The training samples selected out of the synchronous collection of the ground reference data were sorted out to train SVM for classification based on Rapideye data. To avoid biases due to selecting the same training pixels for SVM classification and accuracy assessment of the classification results, the ground reference data were partitioned randomly into two different groups of pixels, namely group-1 for training and group-2 for accuracy assessment. From the group of training pixels (group-1), a total of 12,000 pixels (2,000 for each class) were randomly extracted to train SVM for classification.The Jeffries-Matusita distance (JM) (values from 0–2) was used to verify spectral separability between two classes , calculated as follows: (4)
where B is the Bhattacharyya distance , expressed as follows: (5)
where m1, m2 and σ1, σ2 are the class means and class variances, respectively. The JM value of 2 indicates a complete separation between two classes, and the lower values indicate the higher possibility of having cases of misclassification. A refinement process was eventually applied to merge non-mangrove classes (i.e., agriculture, fallowed fields, and mudflat) into a newer class, namely others.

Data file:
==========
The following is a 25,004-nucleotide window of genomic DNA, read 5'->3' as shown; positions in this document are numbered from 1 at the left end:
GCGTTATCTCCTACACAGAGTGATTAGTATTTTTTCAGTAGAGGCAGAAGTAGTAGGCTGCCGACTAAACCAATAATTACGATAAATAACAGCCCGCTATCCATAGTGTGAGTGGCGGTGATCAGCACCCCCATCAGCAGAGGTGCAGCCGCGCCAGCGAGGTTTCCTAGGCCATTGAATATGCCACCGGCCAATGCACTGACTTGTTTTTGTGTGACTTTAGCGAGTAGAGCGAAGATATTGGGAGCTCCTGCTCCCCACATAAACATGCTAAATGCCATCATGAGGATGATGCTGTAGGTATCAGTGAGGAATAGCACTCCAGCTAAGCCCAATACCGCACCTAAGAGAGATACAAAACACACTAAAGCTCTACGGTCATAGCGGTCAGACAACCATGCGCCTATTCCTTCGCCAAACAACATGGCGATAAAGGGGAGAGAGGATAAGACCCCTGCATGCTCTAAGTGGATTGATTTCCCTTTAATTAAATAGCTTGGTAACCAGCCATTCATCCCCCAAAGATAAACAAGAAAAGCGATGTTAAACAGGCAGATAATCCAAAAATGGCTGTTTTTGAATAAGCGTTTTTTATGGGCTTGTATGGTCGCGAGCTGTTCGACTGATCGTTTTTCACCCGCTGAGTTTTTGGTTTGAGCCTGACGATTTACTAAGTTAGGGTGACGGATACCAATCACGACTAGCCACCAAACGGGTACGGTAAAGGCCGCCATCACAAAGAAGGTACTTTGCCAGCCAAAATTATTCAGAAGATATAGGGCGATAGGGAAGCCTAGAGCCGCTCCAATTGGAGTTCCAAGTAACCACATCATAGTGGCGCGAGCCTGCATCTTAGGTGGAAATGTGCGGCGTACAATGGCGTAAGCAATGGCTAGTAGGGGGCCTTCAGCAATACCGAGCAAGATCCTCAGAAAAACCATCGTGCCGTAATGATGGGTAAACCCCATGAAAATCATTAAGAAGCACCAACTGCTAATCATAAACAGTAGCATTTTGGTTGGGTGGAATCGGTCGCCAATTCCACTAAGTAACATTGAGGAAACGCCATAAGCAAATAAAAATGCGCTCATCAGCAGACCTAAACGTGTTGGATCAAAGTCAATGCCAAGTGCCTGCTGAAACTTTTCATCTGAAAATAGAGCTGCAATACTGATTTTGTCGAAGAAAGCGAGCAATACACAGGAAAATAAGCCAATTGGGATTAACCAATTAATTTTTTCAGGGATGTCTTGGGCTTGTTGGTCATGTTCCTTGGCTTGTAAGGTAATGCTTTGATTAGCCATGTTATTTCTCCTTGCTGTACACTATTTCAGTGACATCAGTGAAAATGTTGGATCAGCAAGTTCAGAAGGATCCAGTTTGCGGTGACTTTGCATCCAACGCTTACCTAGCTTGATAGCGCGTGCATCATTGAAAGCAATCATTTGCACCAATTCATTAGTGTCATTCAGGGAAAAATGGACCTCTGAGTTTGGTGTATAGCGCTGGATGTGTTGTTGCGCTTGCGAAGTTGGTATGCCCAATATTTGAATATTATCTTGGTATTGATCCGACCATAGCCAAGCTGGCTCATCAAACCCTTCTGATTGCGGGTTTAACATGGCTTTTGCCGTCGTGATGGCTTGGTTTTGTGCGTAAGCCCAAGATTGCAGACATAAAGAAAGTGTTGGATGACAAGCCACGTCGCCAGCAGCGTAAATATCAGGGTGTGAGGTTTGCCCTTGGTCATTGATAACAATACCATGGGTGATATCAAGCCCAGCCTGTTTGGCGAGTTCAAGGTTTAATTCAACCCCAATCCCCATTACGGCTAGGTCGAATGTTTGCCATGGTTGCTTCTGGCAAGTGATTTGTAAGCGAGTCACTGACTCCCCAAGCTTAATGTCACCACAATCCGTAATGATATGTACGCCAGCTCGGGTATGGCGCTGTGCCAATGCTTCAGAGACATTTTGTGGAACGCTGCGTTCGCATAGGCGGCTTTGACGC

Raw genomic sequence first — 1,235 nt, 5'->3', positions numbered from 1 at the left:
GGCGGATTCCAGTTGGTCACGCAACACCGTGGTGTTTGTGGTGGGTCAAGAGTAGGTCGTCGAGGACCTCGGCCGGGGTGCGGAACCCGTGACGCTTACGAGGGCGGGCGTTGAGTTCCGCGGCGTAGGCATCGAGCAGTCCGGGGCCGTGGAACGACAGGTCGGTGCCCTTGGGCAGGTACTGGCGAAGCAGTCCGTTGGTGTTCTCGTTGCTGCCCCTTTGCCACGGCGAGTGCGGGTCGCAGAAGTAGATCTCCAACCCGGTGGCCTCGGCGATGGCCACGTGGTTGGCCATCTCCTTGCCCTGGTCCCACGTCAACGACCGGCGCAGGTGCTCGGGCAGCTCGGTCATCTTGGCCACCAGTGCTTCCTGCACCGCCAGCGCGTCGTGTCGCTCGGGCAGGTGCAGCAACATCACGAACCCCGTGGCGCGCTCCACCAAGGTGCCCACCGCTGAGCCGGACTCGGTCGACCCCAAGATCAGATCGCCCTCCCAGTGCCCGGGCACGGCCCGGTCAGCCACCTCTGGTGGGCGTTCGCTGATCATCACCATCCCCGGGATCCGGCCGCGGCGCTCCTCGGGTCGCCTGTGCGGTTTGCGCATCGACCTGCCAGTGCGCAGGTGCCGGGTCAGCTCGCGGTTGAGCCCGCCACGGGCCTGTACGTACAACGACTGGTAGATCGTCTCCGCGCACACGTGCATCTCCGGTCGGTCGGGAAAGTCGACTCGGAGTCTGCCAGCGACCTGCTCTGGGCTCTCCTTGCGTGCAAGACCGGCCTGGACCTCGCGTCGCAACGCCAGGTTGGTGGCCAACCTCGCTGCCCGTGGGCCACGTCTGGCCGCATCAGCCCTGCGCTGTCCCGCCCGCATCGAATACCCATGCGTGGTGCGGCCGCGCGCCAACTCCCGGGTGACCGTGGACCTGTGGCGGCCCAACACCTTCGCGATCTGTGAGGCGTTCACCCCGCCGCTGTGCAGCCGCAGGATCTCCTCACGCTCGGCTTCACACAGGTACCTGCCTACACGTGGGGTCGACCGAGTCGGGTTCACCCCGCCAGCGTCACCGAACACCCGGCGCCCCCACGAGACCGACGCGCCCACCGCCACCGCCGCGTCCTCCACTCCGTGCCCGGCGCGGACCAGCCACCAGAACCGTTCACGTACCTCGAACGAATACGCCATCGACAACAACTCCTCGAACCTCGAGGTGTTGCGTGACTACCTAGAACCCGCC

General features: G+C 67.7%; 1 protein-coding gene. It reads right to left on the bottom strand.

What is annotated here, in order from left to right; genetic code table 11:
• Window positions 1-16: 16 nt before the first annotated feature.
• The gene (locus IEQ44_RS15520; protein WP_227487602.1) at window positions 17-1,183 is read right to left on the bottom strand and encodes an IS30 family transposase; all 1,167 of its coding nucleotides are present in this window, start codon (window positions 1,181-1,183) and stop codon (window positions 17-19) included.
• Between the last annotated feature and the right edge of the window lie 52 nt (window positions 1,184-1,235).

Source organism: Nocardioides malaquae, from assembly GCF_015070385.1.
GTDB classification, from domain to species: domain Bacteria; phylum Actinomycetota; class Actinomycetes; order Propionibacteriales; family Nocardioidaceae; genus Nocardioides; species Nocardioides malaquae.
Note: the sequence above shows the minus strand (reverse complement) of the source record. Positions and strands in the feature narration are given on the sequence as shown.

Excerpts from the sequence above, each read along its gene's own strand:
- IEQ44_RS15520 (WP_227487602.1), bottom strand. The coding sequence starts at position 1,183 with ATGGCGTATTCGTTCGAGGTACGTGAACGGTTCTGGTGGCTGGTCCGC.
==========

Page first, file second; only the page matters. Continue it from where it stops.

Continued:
4.3 Accuracy assessment
The classification results were verified using the ground reference data (i.e., group of pixels for accuracy assessment). For each class, a total of 2,000 pixels were randomly extracted to compare with those from the classification maps using the confusion matrix. Kappa coefficient and overall accuracy were calculated to measure the classification accuracy. Other parameters including producer and user accuracies were also computed to measure per-class classification accuracy. The Z-test statistic based on Kappa statistic [46, 47] was also calculated to test if the classification results produced from the four band combination schemes were significantly different. Assuming Rapideye data has a normal distribution, the test statistic (Z) becomes: (6)